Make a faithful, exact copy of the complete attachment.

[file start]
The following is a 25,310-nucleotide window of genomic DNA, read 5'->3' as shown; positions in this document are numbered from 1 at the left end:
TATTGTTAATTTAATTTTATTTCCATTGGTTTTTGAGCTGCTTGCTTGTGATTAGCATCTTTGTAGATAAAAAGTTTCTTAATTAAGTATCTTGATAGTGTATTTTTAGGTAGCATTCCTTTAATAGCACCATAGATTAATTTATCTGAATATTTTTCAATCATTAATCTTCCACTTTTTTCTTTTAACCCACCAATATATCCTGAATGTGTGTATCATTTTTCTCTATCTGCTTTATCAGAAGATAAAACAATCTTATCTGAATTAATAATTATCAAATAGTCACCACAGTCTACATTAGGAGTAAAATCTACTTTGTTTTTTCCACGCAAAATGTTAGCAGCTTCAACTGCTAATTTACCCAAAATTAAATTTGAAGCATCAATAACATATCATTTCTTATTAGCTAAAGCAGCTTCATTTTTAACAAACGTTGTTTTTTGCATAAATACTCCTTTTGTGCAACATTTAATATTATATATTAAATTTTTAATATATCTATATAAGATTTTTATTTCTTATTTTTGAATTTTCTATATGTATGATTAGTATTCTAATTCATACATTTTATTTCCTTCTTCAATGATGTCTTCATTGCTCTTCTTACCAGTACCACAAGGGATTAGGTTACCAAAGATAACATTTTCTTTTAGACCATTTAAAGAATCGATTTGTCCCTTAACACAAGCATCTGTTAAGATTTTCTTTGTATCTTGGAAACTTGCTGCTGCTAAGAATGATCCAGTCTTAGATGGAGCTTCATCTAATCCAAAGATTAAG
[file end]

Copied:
The following is a 25,310-nucleotide window of genomic DNA, read 5'->3' as shown; positions in this document are numbered from 1 at the left end:
TATTGTTAATTTAATTTTATTTCCATTGGTTTTTGAGCTGCTTGCTTGTGATTAGCATCTTTGTAGATAAAAAGTTTCTTAATTAAGTATCTTGATAGTGTATTTTTAGGTAGCATTCCTTTAATAGCACCATAGATTAATTTATCTGAATATTTTTCAATCATTAATCTTCCACTTTTTTCTTTTAACCCACCAATATATCCTGAATGTGTGTATCATTTTTCTCTATCTGCTTTATCAGAAGATAAAACAATCTTATCTGAATTAATAATTATCAAATAGTCACCACAGTCTACATTAGGAGTAAAATCTACTTTGTTTTTTCCACGCAAAATGTTAGCAGCTTCAACTGCTAATTTACCCAAAATTAAATTTGAAGCATCAATAACATATCATTTCTTATTAGCTAAAGCAGCTTCATTTTTAACAAACGTTGTTTTTTGCATAAATACTCCTTTTGTGCAACATTTAATATTATATATTAAATTTTTAATATATCTATATAAGATTTTTATTTCTTATTTTTGAATTTTCTATATGTATGATTAGTATTCTAATTCATACATTTTATTTCCTTCTTCAATGATGTCTTCATTGCTCTTCTTACCAGTACCACAAGGGATTAGGTTACCAAAGATAACATTTTCTTTTAGACCATTTAAAGAATCGATTTGTCCCTTAACACAAGCATCTGTTAAGATTTTCTTTGTATCTTGGAAACTTGCTGCTGCTAAGAATGATCCAGTCTTAGATGGAGCTTCATCTAATCCAAAGATTAAG